The Supreme Court And Code Of Ethics
ARI SHAPIRO, HOST:
The most recent allegation of sexual misconduct against Justice Brett Kavanaugh is raising questions about why the Supreme Court doesn't have a code of ethical conduct. After all, the rest of the federal judiciary does. In March at a congressional oversight hearing, Justice Elena Kagan said that Chief Justice John Roberts is studying the issue.
Joining us to discuss this matter is NPR legal affairs correspondent Nina Totenberg. Hi, Nina.
NINA TOTENBERG, BYLINE: Hi, Ari.
SHAPIRO: Why haven't Supreme Court justices been covered by the judicial codes of conduct that cover other judges?
TOTENBERG: They are covered by the statutory judicial code of conduct for all federal judges on the big questions of recusals and gifts. Just like all other federal judges, they're required to recuse themselves if they own even one share of stock in a company with a case before the court. And they're required to recuse if a close relation is a lawyer in a pending case.
But there are some questions on which they consult the code but aren't bound by it - for instance, can they speak at a political event of some sort. Mainly they do adhere to the code, and that bars things like that. But they don't have to. So they do have some discretion.
SHAPIRO: What is the reasoning for not having Supreme Court justices covered by all of the same rules that cover other judges?
TOTENBERG: Because for one thing, in the lower courts, you can substitute another judge in if somebody is recused. Not so in the Supreme Court. Those are the only nine folks that can do it.
SHAPIRO: And is the buzz now about whether the justices will someday be covered by an ethics code all about Justice Kavanaugh and these allegations of sexual impropriety, which, we should note, he has denied? Or is there more going on?
TOTENBERG: Frankly, trying to link Kavanaugh to the code of conduct is just sort of silly because the Constitution provides only one way to get rid of a Supreme Court justice, and that's impeachment. And you'd have to have a lot more evidence than an allegation. It's only happened once in history. In 1804, Justice Samuel Chase was impeached but not convicted. He remained on the court for another six years until his death.
SHAPIRO: Well, it sounds like you're saying an ethical code of conduct that apply to Supreme Court justices might not actually do much of anything.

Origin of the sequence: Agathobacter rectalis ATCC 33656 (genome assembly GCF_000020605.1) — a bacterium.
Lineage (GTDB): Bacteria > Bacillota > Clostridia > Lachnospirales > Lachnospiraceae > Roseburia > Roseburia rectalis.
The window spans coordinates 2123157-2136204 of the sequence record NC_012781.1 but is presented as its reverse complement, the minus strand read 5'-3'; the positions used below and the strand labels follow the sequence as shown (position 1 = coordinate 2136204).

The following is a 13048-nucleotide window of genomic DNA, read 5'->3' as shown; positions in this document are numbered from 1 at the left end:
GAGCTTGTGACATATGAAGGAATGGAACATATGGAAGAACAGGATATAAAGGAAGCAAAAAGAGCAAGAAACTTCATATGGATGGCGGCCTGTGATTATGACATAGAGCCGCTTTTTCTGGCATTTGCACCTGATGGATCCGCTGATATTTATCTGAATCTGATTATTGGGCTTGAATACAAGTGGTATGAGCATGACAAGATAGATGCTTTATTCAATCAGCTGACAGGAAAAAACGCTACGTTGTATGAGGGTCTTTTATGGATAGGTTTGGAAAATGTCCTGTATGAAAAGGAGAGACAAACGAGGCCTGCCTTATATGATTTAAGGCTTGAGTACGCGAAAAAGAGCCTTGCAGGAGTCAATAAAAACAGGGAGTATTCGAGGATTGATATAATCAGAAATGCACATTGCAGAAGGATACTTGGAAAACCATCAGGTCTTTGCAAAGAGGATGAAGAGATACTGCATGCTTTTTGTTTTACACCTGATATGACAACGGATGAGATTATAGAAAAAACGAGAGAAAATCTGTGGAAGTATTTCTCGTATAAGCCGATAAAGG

TOTENBERG: Well, it would help, I think, the justices look like they have a code of conduct. But the real shot is the confirmation process or if you've really got the goods in impeachment. For instance, in the most recent example, Justice Abe Fortas sat on the Supreme Court for four years in the 1960s, appointed by President Johnson. And when Johnson appointed him to be chief justice, a whole bunch of new information came out about his conduct. Republicans filibustered his nomination as chief to death. And later, when more information yet came out, he stepped down under pressure.
SHAPIRO: What kinds of allegations are those that actually would have had enough of an impact to derail a nomination like his?
TOTENBERG: Well, first, he accepted a $20,000-a-year fee arrangement for life with a financier's foundation. And here's the rub - the financier was under federal investigation for securities violations.
TOTENBERG: And second, he remained a major unofficial adviser to President Johnson. And the allegation was that this would and did lead to major conflicts of interest in cases before the court - among them, for example, challenges to the Vietnam War and the draft. I was told back then that one of the justices walked into Fortas's chambers and saw a map of Vietnam on the justice's couch with planned bombing sites laid out.
Now what we have in terms of allegations and proof against Justice Kavanaugh is nothing like that or any of the Fortas stuff.
SHAPIRO: Given how well you know the justices in the court, could you ever see this code of ethics coming out and applying to the nine justices?
TOTENBERG: Look; I'm told by ethics experts it wouldn't be that difficult to write one. The question, of course, is who would enforce it?
SHAPIRO: NPR legal affairs correspondent Nina Totenberg, thank you.
TOTENBERG: Thank you.
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